Forget the socks or a new tie, the best Father's Day present for Sen. Const. Matt Turner will be waking to see the beaming smile of his healthy daughter Emily.
In 2010, Emily had surgery to remove an aggressive tumour that first showed physical symptoms two days before Christmas in 2009 when her sparkling blue eyes started shaking from left to right.
Two years on, Emily, 4, is in remission and is loving life.
Her story inspired a police charity called Bright Blue that is championed by WA Police Commissioner Karl O'Callaghan and has raised more than $750,000 since it was formed last year to buy medical equipment used to research childhood cancer.
Doctors told the Turners that Emily's symptoms might be caused by anything from astigmatism to encephalitis or worse. She was sent home, but by Christmas Day she was shaking uncontrollably.
Scans did not initially reveal tumours and Emily was started on steroids to treat encephalitis. But in late January, another scan revealed a tumour in Emily's chest that was a neuroblastoma, one of the most aggressive forms of childhood cancer.
"We got it just in time because once it gets into the lymph nodes it can be a totally different story," Sen. Const. Turner said.
Emily also has the rare opsoclonus-myoclonus ataxia syndrome - one of only two known cases in Australia - which is treated with a drug normally prescribed to arthritis sufferers. She started walking two days after starting on the medication and Sen. Const. Turner said she had not stopped since.
"It's a dream that she has come from where she was to where she is now," he said.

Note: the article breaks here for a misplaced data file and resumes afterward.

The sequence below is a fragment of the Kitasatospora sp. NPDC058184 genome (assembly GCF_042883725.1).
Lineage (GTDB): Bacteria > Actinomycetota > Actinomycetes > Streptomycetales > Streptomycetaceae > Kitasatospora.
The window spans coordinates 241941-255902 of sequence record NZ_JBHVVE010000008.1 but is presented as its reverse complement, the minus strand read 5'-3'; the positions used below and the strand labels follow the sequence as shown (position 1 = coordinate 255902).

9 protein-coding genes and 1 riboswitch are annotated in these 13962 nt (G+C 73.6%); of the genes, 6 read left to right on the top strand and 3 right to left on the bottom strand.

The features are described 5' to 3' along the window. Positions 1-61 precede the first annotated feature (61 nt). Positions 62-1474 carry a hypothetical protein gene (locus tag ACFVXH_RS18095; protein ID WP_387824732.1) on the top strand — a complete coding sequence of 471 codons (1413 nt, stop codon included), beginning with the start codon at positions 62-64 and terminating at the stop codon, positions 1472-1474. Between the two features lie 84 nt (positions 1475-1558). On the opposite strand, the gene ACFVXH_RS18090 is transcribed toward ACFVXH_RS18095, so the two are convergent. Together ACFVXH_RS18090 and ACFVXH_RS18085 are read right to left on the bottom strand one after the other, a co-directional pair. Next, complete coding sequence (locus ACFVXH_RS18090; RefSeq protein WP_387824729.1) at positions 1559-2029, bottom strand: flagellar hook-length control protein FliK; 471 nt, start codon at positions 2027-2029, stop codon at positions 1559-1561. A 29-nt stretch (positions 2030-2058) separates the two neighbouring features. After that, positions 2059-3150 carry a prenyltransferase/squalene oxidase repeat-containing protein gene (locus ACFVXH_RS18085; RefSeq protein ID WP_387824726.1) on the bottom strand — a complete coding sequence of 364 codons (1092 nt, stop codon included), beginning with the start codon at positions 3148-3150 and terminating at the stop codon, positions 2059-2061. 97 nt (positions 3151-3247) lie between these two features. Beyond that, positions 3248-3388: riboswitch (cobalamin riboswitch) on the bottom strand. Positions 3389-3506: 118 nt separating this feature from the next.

"It's amazing and I am forever grateful to the surgeons, the doctors, the nurses, cooks, the cleaners and everyone at Princess Margaret Hospital.
"Even through her treatment she never stopped smiling, she never stopped laughing. She is a beautiful girl with a really kind and generous nature."
Mr O'Callaghan heard Emily's story and launched Bright Blue with Sen. Const. Turner.
"When I was advised about Emily's condition, I found out about a number of police officers who also had children who were being treated at PMH with similar conditions," Mr O'Callaghan said.
Sen. Const. Turner said equipment at the Bright Blue Cancer Analysis Suite, at the Telethon Institute for Child Health Research, had put Perth on the map as a world leader in cancer research.
Mr O'Callaghan said the research could identify the right kinds of drugs to target tumours rather than potentially damaging young bodies through using a cocktail of drugs.The national Wall to Wall fundraising ride to commemorate fallen police officers starts on Friday.
'The West Australian' is a trademark of West Australian Newspapers Limited 2013.
All rights reserved.
Select your state to see news for your area.